See, Albie said a couple of things that certain parties would take exception to, like, suggesting to Yves Leterme to cut loose NV-A, because he didn’t like them weighing on the negotiations. Much to the chagrin of said party, Ol’ Eve admitted NV-A were a millstone around his neck and would like nothing more. See, there’s a protocol for these matters, called ?Colloque Singulier’, which kind of means ?Private Conversation’. If the monarch can’t have such talks with the politicians without having them published virtually the next day, he is unable to say anything to anyone anymore, because he has to maintain said neutrality at least in public. Mark Eyskens (CD&V, retired), having been PM himself, as was his father, said in an interview these leaks were deliberate attempts to discredit the monarchy. I wouldn’t be surprised if he’s right, but on the other hand, I am a republican, thus have no love for it anyway.

I do, however, feel that this leaking has gone several bridges too far. If you agree to maintain silence about something, you should. Not one politician in this whole ordeal has adhered to any agreement made about the confidentiality of the negotiation talks, be it amongst themselves or with the monarch. Now, I know leaks are part and parcel of the political game, but what has transpired here of the past nine months is so out of line that it definitely hindered the government formation and we’re now having a ridiculous farce that’s called an interim government, led by the Guy who should have been the former PM by now and although the Easter date is being held up as the installment date of the ?real’ new government, the recent events clearly show that the path towards it is rocky, narrow and full of holes. Not surprisingly, Yves Leterme is being made scape (the man should stop breeding the beasties, it’s way too easy to make jokes about this :P) of the whole series in De Standaard. So much, even, that editor in chief Peter Vandermeersch had to come to his defense and state that all key players contributed to the series, so it wasn’t just Leterme who gave insight into his Blackberry records and his private talks with King Albert II.

In short, you wouldn’t believe it if you didn’t see it. Politicians, virtually rolling across the floor fighting amongst each other, in order to get the upper hand like children in a playground. And meanwhile, the country just rolls on as if it doesn’t need a government anyway. Day to day lives aren’t being affected by all this, which to some observers begs the question whether we still need a government at all. I say we do, if only to counter the outgrowths of globalized economies and a perfidious capitalist system (and no, I’m not a commie bastard; I just call it like I see it). But this is a display so shameful, I’m starting to long for the Stalinist manner of government and corrupt administration days of the 70’s and 80’s…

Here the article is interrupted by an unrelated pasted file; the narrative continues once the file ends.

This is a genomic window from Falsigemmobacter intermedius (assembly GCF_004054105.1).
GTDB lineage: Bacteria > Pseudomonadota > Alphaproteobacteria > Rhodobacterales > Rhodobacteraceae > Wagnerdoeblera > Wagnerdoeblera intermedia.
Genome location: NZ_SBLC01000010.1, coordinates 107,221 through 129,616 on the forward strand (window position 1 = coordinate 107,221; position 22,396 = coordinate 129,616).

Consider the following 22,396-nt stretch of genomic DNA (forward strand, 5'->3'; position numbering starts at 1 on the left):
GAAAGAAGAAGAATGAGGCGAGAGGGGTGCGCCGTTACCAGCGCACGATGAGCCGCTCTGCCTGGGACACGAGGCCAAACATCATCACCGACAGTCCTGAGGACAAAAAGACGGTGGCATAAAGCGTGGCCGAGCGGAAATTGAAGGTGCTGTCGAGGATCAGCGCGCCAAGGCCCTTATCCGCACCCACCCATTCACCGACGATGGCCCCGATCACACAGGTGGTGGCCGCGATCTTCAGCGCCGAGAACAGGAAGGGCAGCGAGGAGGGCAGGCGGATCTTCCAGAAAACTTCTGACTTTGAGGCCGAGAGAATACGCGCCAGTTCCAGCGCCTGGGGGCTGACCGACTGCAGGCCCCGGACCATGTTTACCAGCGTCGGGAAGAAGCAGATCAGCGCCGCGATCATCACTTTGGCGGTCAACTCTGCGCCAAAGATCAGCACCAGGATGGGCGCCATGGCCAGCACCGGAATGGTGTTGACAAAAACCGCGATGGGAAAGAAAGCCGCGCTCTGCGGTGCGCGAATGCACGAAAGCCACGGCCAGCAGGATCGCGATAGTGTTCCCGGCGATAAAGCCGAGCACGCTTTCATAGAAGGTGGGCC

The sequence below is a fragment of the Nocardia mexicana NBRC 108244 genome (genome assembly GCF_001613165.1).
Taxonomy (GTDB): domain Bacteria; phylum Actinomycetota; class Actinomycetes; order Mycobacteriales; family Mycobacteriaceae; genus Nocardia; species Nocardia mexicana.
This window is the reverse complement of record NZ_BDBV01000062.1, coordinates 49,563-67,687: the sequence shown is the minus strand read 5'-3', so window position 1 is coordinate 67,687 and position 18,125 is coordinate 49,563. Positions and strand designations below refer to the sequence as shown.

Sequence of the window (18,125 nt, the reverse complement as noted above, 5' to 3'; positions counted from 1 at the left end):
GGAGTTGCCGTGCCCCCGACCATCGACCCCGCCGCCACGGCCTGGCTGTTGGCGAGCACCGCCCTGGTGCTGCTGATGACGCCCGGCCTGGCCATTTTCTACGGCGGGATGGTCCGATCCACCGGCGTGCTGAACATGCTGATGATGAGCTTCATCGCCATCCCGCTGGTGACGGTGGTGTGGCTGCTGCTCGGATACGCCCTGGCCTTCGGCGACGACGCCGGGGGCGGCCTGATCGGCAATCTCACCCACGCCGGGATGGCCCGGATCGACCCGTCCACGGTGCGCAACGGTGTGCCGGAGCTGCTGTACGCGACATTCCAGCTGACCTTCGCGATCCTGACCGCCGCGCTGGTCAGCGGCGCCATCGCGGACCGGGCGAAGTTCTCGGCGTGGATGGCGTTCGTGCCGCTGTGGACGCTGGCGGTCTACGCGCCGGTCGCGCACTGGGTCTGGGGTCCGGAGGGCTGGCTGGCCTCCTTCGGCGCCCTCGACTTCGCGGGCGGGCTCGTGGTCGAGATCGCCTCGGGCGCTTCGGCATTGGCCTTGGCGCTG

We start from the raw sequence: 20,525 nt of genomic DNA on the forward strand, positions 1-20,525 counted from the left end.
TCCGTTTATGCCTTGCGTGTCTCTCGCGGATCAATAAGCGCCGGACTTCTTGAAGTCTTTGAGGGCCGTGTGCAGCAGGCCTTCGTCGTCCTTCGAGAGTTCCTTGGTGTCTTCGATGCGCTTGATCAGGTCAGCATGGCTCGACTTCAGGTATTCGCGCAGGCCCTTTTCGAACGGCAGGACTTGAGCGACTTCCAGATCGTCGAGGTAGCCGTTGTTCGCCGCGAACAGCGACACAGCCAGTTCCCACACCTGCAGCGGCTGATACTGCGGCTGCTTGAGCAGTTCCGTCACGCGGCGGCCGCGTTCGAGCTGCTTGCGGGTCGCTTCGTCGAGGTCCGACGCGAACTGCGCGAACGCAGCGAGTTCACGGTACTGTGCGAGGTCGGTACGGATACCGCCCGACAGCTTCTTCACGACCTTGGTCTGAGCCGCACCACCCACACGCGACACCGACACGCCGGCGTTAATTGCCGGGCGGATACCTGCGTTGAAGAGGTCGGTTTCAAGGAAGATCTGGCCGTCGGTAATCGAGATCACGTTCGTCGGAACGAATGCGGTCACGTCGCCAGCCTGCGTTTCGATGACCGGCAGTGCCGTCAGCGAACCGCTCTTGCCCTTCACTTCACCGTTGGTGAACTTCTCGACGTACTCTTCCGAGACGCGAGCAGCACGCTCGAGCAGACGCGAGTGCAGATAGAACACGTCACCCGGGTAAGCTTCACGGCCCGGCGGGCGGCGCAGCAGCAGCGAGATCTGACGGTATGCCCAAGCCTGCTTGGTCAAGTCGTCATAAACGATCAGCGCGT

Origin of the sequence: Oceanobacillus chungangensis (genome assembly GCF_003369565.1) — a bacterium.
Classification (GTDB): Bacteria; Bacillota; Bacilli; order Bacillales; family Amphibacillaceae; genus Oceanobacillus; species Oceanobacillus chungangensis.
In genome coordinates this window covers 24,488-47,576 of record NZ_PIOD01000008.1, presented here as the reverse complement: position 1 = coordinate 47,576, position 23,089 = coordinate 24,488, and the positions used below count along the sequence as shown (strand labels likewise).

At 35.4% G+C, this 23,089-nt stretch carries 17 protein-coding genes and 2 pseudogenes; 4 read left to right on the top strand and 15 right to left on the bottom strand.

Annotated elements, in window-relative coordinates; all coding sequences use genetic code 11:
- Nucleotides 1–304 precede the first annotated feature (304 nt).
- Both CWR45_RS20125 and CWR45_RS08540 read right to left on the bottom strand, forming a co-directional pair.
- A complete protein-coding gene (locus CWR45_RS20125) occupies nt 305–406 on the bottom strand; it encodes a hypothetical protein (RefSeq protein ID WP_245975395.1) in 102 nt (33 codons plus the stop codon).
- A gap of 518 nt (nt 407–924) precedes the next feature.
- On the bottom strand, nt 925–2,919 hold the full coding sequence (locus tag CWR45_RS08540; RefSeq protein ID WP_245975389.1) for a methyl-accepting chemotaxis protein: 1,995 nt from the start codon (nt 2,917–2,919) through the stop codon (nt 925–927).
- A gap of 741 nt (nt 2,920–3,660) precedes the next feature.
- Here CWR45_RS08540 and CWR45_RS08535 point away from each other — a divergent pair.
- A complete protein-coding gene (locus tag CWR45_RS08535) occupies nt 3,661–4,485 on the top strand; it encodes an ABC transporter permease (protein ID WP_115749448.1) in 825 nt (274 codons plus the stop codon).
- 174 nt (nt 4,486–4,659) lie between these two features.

By the way, Yves Leterme this week said he’d find it ?uncouth’ if he wouldn’t be PM of the Easter Government. Yah, sure, Eve; whatever you say…


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Agent provocateur and an occasional scribe.

3 thoughts on “Belgium Explained To Slovenes (And Whoever Else ) In Ten Easy Lessons”


    Right after I sent in this post, news came that Leterme was in hospital with an intestinal bleeding. He was operated on and will probably be allowed to leave Intensive Care tomorrow. The guy apparently does everything to insure he won’t be PM by March 23rd, because he’ll be out for at least six weeks. The reactions of both his esteemed colleagues and the media was for the most part hilarious to sometimes bordering on the ridiculous, because politicians generally don’t know how to handle such events and the media is of course looking for juicy quotes, even if they hav to instigate them.For example, one VRT journalist asked VLD minister Karel De Gucht, a heavy hitting Letere critic and aiming for new elections : “This would suit some people, wouldn’t it?” De Gucht’s, visibly irate, rebuttal : “Such questions shouldn’t be asked! We have a deontological code to adhere to and I believe the press does too.” Yup, it just doesn’t get dull over here. :mrgreen: